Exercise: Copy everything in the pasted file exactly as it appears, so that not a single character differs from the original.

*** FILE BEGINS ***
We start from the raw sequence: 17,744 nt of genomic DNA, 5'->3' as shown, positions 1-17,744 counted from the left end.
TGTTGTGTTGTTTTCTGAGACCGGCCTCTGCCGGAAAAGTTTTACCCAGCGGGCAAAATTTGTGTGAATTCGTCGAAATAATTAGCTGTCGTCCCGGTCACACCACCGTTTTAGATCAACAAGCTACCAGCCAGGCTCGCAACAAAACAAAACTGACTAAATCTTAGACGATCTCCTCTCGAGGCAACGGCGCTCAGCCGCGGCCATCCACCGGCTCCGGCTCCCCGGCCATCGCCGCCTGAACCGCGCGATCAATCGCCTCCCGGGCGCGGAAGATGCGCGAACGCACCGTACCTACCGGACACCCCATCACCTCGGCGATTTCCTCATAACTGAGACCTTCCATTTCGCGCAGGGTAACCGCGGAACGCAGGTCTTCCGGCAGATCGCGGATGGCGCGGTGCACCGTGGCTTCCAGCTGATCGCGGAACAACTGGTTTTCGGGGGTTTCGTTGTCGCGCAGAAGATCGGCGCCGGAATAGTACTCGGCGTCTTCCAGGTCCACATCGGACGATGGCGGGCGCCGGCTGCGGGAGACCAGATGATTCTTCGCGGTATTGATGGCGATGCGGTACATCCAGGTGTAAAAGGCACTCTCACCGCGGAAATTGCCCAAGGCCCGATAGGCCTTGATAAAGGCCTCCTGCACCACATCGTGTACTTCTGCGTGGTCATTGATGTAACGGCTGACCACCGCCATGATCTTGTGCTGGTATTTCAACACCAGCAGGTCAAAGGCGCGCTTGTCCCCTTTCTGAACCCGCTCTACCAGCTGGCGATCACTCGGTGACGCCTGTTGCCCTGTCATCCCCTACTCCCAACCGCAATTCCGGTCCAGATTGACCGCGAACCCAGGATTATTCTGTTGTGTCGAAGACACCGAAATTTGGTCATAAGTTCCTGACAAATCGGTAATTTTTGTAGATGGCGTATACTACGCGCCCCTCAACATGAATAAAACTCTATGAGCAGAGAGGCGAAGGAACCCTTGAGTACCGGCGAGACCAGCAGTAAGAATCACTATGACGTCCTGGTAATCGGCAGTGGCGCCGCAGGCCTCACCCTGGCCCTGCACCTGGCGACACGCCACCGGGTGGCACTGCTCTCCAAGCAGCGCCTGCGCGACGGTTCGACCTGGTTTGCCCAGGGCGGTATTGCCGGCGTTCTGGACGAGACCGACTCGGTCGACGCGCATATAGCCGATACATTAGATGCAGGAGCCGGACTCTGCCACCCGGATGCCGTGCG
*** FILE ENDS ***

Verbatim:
We start from the raw sequence: 17,744 nt of genomic DNA, 5'->3' as shown, positions 1-17,744 counted from the left end.
TGTTGTGTTGTTTTCTGAGACCGGCCTCTGCCGGAAAAGTTTTACCCAGCGGGCAAAATTTGTGTGAATTCGTCGAAATAATTAGCTGTCGTCCCGGTCACACCACCGTTTTAGATCAACAAGCTACCAGCCAGGCTCGCAACAAAACAAAACTGACTAAATCTTAGACGATCTCCTCTCGAGGCAACGGCGCTCAGCCGCGGCCATCCACCGGCTCCGGCTCCCCGGCCATCGCCGCCTGAACCGCGCGATCAATCGCCTCCCGGGCGCGGAAGATGCGCGAACGCACCGTACCTACCGGACACCCCATCACCTCGGCGATTTCCTCATAACTGAGACCTTCCATTTCGCGCAGGGTAACCGCGGAACGCAGGTCTTCCGGCAGATCGCGGATGGCGCGGTGCACCGTGGCTTCCAGCTGATCGCGGAACAACTGGTTTTCGGGGGTTTCGTTGTCGCGCAGAAGATCGGCGCCGGAATAGTACTCGGCGTCTTCCAGGTCCACATCGGACGATGGCGGGCGCCGGCTGCGGGAGACCAGATGATTCTTCGCGGTATTGATGGCGATGCGGTACATCCAGGTGTAAAAGGCACTCTCACCGCGGAAATTGCCCAAGGCCCGATAGGCCTTGATAAAGGCCTCCTGCACCACATCGTGTACTTCTGCGTGGTCATTGATGTAACGGCTGACCACCGCCATGATCTTGTGCTGGTATTTCAACACCAGCAGGTCAAAGGCGCGCTTGTCCCCTTTCTGAACCCGCTCTACCAGCTGGCGATCACTCGGTGACGCCTGTTGCCCTGTCATCCCCTACTCCCAACCGCAATTCCGGTCCAGATTGACCGCGAACCCAGGATTATTCTGTTGTGTCGAAGACACCGAAATTTGGTCATAAGTTCCTGACAAATCGGTAATTTTTGTAGATGGCGTATACTACGCGCCCCTCAACATGAATAAAACTCTATGAGCAGAGAGGCGAAGGAACCCTTGAGTACCGGCGAGACCAGCAGTAAGAATCACTATGACGTCCTGGTAATCGGCAGTGGCGCCGCAGGCCTCACCCTGGCCCTGCACCTGGCGACACGCCACCGGGTGGCACTGCTCTCCAAGCAGCGCCTGCGCGACGGTTCGACCTGGTTTGCCCAGGGCGGTATTGCCGGCGTTCTGGACGAGACCGACTCGGTCGACGCGCATATAGCCGATACATTAGATGCAGGAGCCGGACTCTGCCACCCGGATGCCGTGCG